MACHIAVEL (GREAT BEL PROG ART ROCK)
Machiavel - Jester 77
Belgium's progressive rock scene seems a bit obscure, I guess it has to do with the country, being sandwiched in between The Netherlands to the north, France to the south, and Germany to the east, and all neighboring countries had prog rock better represented (France having Angle, Atoll, Pulsar, Magma, Sandrose, Carpe Diem, and Gong, the Netherlands gave Focus, Earth & Fire, Alquin, Supersister, Ekseption, and Trace, and Germany had too many to mentioned from Krautrock of Can, Ash Ra Tempel, Amon Duul II, Tangerine Dream, etc. to the most traditional symphonic of Eloy, Grobschniit, Novalis, etc.).
Most people associate the Belgian progressive rock scene with Univers Zero, their offshoots, and similar bands, but they also had their share of symphonic bands too, and Machiavel is by far the best known of these. In 1976, they released their self-entitled debut, apparently one of those "shows promise" albums (like the first two Yes albums or Genesis' Trespass), the following year comes Jester and the addition of Mario Guccio (presumably Italian, if not born there, definately of ancestary, given his name) on vocals, with the occasional wind instruments. It seems that keyboardist Albert Letecheur and bassist Roland De Greef does the bulk of the songwriting. This is regarded as their finest album, right there with their following, Mechanical Moonbeams before they pulled a Genesis on everyone by going commercial starting with Urban Games. Well, Machiavel does show their influences, showing a Yes, Genesis, Supertramp and Pink Floyd influence. Albert Letecheur lays it on thick with string synths, Minimoog, Mellotron and electric piano (he tends to play that latter instrument similar in style to Supertramp's Rick Davies, hence the Supertramp comparison). One thing needs pointing is the band really needed to polish on their English, because they mispronounced a lot of words, meaning they likely barely knew English while recording this. Regardless, this is top-notch symphonic progressive rock, and what a better way to start the album than with "Wisdom". It has this nice pulsing synth sound, some electric piano, and nice use of string synth, with some rather dramatic vocal passages. "Sparkling Jaw" is another highlight for me, starts off rather spacy, with lyrics describing New York City as a concrete jungle, but then the Supertramp influence is shown quite well with Rick Davies "Dreamer" and "Logical Song"-like electric piano from Albert Letecheur. "Moments" is a nice acoustic ballad, done progressive style, with the Mellotron rearing its head, while the environmentally themed "In the Reign of Queen Pollution" starts off slowly, but then picks up speed with that strong Supertramp feel, especially in the electric piano playing. There's really disturbing theme of genetic mutation where after a thousand years of wearing a gas mask day and night, the children were finally born with the face in shape of a gas mask, all because of environmental pollution got totally out of control. The rest of the album is of equal quality, most great synth and Mellotron work, and complex arrangements, but the band also knew what great melodies were too, that in itself is probably a great reason why they were so big in Belgium.
I am rather surprised this album was released at all. The reason: the artwork by Celle. The gatefold is quite sexually explicit, but done in that surrealistic style you expect prog rock artwork. But still Bravo to Celle for doing it in the first place, and EMI/Harvest to have the guts to release it even if they feared it might be banned in many places.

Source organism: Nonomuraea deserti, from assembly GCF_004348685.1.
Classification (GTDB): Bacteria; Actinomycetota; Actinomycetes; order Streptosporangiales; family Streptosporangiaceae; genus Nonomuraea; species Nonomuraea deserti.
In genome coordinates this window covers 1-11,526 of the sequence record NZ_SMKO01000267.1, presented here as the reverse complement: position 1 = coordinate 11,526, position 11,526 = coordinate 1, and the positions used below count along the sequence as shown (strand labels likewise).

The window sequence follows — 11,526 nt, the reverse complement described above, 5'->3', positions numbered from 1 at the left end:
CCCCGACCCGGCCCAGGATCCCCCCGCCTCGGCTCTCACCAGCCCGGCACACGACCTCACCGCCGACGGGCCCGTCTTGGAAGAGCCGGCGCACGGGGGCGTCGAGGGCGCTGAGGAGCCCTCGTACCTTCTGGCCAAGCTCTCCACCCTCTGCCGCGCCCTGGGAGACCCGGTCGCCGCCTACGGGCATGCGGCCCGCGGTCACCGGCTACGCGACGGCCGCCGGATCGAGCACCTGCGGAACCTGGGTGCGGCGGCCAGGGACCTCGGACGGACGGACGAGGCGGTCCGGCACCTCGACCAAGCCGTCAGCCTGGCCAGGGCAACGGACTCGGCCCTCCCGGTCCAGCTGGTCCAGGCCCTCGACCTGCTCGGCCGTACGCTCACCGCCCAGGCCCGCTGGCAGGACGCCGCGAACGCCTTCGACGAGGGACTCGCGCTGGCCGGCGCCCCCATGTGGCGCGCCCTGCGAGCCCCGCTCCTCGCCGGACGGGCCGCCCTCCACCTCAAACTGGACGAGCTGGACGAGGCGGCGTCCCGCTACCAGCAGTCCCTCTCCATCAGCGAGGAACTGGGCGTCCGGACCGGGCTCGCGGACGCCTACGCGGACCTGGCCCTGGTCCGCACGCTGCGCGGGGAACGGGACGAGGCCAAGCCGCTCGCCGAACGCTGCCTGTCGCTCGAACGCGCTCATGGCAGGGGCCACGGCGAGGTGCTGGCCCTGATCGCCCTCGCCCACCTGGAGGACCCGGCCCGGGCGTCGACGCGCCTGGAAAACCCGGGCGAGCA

Machiavel - Mechanical Moonbeams 78
Great followup to Jester, Mechanical Moonbeams is regarded as the final album prog rock fans should worry about, because after this, they apparently went a more commercial route, like Genesis was doing around the same time. Apparently going commercial didn't hurt Machiavel's popularity in Belgium, as "Fly" off their 1980 album New Lines was a hit there. But never mind that, and let's focus on their third album. It's interesting to see the band try new things on this album. Jean Paul Devauxe's guitar is more upfront, and some of the harsh vocals start bringing to mind AC/DC (something that should get me running like hell, as I'm hardly an AC/DC fan in any stretch of the imagination), it's only that some of the vocals sounds like Bon Scott (or his replacement, Brian Johnson). No, the band didn't suddenly abandon prog rock for AC/DC style hard rock. It's still progressive as ever. Albert Letecheur lets his Mellotron be ever present, plus his usual setup of keyboards. The Supertramp influence has all but disappeared, except for "Summon Up Your Strength", and even that sounds like a strange AC/DC/Supertramp hybrid with great progressive arrangements (strange). "Rope Dancer" is a borderline soft rock ballad that works surprisingly well, parts of it oddly sounds '80s-like, but most of it still '70s-sounding. "After the Crop" starts off mellow, but I like how this piece pick up, where Albert Letecheur does some creative twists on his Mellotron. "Mary" is a nice prog rock ballad much like "Moments" from Jester. "The Fifth Season" has lyrics that have references to "Jester" (the title track to their previous album, of course) (lyrics that went "His barrel organ played "Jester", a tune of the seventies").
Cover artwork is by someone name Celle, same person who did the artwork to Jester, and even a lot of the artwork is similar, but in color this time (largely red and blue), with similar sexual overtones and obsessions with odd stringed instruments and devices you can't figure out what they were (I am surprised these albums were allowed to be released, especially the gatefold artwork to Jester, but I'm glad they were).